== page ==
DACA repeal: What does it mean?

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The protection for hundreds of thousands of undocumented immigrants implemented by President Barack Obama was repealed by President Trump on the 5th of September, putting 800,000 people at risk of losing their homes, their jobs, and their future in America. The Deferred Action for Childhood Arrivals (DACA) program offers protection for a generation of undocumented immigrants known as “Dreamers.” It protects those who risked everything to come to America for a better life, away from the dangers of home. This program does not exist anymore, and the protections it promised are set to expire by March, just six months later.

The benefits of the DACA policy are clear to those 800,000 that it provides safety. Under the program, Dreamers no longer had to worry about the dangers of deportation, work permits, or access to education. To be eligible for the DACA program, these undocumented immigrants must have continuously lived in the United States since June 15, 2007, be born on June 16, 1981 or earlier, and came to the United States before they were 16. The average age of applicants when they first came to the United States is just five. In other words, the program targets a specific portion of immigrants that lived in America since such a young age for such a long time that they are essentially Americans. They do not know about their home country; they know of America.

Jeff Sessions, in his announcement of the non renewal of the DACA, claimed that the DACA was unconstitutional, hurt the economy, and that it took away jobs from Americans. These claims are baseless. There is no evidence linking DACA to economical harms. To the contrary, many economists claim that this program has been a boon to the economy. According to a research done by Center for American Progress, the repeal of DACA would cost America $433 billion dollars over the next ten years. Additionally, there has been no proof that DACA has taken the jobs of Americans. Many of these individuals work towards professional, high paying careers, and some even start business, which help feed back into the community. All this is ignoring the fact that these people are just as American as President Trump; the only difference is that they do not have an American passport.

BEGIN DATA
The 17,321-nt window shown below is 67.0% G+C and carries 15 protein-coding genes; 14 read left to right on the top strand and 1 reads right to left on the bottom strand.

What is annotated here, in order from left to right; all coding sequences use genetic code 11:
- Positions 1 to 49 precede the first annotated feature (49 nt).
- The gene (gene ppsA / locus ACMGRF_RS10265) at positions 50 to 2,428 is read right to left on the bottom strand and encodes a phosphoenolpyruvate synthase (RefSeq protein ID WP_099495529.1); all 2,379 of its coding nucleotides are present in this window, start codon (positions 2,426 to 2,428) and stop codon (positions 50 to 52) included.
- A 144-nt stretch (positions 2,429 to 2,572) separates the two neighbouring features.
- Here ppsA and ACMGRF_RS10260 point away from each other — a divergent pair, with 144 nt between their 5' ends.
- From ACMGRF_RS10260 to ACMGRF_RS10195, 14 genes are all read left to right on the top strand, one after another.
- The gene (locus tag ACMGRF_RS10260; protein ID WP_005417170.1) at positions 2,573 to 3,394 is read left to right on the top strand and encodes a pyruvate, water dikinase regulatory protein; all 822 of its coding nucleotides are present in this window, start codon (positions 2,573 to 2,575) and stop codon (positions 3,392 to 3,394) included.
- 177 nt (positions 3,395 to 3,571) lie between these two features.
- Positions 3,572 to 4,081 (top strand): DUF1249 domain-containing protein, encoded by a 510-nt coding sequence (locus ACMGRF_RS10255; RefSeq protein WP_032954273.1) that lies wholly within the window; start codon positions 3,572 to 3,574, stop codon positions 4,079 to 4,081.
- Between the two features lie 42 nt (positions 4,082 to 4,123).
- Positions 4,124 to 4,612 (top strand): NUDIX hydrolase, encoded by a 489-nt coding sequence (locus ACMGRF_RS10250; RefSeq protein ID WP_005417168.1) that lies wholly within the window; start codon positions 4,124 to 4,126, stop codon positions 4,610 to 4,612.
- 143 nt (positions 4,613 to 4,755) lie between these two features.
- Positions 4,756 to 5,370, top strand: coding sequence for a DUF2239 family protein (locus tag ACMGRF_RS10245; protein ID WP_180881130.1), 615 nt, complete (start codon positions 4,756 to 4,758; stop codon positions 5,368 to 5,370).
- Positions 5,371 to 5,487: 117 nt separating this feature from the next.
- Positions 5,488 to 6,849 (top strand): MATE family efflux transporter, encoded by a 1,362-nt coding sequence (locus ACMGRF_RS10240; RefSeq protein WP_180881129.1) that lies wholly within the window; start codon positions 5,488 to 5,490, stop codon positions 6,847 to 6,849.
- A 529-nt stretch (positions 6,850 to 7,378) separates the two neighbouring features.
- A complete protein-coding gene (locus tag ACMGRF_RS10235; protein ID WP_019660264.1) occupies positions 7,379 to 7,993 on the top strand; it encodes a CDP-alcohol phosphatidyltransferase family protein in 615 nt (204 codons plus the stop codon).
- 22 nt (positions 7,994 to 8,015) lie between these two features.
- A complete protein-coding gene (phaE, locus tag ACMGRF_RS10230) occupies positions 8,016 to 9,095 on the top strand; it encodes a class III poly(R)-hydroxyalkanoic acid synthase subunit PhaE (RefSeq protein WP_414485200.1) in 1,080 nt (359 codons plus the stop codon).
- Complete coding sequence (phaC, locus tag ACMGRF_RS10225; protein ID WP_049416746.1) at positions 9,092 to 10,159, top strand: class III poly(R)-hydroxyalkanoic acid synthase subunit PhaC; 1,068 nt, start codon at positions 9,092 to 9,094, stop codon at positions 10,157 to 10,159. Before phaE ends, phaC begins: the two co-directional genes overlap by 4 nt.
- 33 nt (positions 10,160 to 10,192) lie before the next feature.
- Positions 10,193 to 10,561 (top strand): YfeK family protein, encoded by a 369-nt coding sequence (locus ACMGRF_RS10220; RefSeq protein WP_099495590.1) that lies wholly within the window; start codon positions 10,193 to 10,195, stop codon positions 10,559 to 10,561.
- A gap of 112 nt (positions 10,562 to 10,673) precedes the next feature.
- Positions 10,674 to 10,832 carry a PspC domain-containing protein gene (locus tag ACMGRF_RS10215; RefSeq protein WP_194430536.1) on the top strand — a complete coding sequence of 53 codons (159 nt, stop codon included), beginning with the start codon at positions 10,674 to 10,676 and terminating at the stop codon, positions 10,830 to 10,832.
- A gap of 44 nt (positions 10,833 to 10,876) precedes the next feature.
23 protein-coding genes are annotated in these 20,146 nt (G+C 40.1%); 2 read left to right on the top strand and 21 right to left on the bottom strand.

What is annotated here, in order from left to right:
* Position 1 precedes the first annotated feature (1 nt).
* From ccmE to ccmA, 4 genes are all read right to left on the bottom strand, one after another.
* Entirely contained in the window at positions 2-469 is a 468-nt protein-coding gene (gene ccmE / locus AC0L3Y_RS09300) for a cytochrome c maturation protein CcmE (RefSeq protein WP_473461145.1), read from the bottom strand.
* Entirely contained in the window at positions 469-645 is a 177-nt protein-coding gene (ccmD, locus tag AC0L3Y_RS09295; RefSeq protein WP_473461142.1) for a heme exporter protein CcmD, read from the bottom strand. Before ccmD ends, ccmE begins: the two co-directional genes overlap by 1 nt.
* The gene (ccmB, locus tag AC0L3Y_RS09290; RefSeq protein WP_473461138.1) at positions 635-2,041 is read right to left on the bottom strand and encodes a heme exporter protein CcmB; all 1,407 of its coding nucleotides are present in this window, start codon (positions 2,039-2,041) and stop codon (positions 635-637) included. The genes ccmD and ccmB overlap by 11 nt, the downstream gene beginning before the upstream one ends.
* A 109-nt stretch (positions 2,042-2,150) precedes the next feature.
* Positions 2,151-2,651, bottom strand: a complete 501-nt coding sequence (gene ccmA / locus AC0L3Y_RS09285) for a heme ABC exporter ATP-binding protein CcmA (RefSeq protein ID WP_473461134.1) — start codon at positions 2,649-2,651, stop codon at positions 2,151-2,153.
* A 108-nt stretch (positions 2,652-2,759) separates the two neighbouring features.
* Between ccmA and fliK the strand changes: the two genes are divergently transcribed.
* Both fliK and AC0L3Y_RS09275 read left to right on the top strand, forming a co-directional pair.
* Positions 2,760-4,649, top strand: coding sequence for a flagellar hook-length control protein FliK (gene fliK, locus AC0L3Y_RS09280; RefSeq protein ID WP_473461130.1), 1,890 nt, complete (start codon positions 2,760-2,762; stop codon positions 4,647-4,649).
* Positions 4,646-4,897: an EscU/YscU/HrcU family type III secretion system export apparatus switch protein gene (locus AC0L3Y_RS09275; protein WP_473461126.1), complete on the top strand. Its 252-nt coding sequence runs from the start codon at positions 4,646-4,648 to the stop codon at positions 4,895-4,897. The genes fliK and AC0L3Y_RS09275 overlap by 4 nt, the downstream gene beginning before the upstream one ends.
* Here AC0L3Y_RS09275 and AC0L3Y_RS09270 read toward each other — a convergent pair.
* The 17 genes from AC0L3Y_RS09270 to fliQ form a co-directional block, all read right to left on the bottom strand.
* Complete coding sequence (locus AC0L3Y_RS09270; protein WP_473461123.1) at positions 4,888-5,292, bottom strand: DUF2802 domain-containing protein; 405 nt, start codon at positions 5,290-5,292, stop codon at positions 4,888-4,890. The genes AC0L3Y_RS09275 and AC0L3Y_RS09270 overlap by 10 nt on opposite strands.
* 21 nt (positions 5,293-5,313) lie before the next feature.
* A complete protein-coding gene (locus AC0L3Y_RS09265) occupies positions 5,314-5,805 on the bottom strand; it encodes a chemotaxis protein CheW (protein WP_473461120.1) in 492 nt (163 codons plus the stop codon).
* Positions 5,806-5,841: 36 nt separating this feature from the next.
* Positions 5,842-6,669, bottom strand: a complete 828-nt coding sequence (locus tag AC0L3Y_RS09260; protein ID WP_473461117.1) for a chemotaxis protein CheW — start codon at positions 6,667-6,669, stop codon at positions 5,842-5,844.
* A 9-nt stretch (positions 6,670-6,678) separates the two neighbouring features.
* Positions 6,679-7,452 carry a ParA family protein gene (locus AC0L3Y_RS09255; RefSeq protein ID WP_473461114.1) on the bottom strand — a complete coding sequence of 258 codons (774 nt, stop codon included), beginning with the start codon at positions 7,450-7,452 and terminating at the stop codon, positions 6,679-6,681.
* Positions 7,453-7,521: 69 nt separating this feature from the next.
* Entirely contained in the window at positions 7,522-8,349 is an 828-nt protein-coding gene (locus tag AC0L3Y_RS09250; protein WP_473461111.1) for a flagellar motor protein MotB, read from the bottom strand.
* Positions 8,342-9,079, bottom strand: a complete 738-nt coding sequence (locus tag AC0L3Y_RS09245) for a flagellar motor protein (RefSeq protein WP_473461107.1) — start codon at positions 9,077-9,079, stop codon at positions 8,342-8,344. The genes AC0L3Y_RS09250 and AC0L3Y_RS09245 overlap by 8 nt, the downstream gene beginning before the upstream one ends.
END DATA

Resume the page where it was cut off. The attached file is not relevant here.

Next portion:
President Trump claims that these individuals are not the best people. However, because they are held to a higher standard than native-born Americans, they tend to commit less crimes and have higher education. To be applicable to DACA, they must have completed high school or a GED, been honorably discharged from the army, or currently enrolled in school; not been convicted of a felony, no serious misdemeanors, and no more than two misdemeanors. By ending DACA and allowing these undocumented immigrants to be deported, we are losing valuable, skilled individuals that are necessary for the success of the American economy.

Given all of these benefits, it makes sense to defend this program for both economic and moral reasons. However, President Trump promised during his campaign to repeal DACA on the first day in office in order to appease to the radical right, hard anti-immigration constituents. Though his promise has been fulfilled a little late, he ultimately delivered.

The loss of DACA is clearly a threat to the many individuals whose lives rely on it, as well as to the companies who have employed these outstanding individuals. Yet, the DACA program itself is not perfect. It is a patchwork temporary fix that was implemented through weak means. In 2012, then President Barack Obama bypassed the congress and established DACA within the executve branch in a controversial move. What is done through a presidential memo can be undone by one. By removing DACA and giving it a six months’ lead, it forces the congress to act; Else, disaster would befall, adding another ticking time bomb to congress that cannot be left to let explode. Ultimately, President Trump is moving the responsibilities to the congress, moving the responsibilities away from him.

President Trump did cancel DACA. That is a problem, but it is not as bad as it might seem. There are still six months until congress can implement a similar program. Most likely, they will. Trump’s repeal introduces uncertainty in the minds of many, the fact that it is not a legislation introduces an element of uncertainty in of itself. Any future president could easily revoke DACA and yet again threathen the security of Dreamers. It is now up to congress to pass a law replacing DACA.

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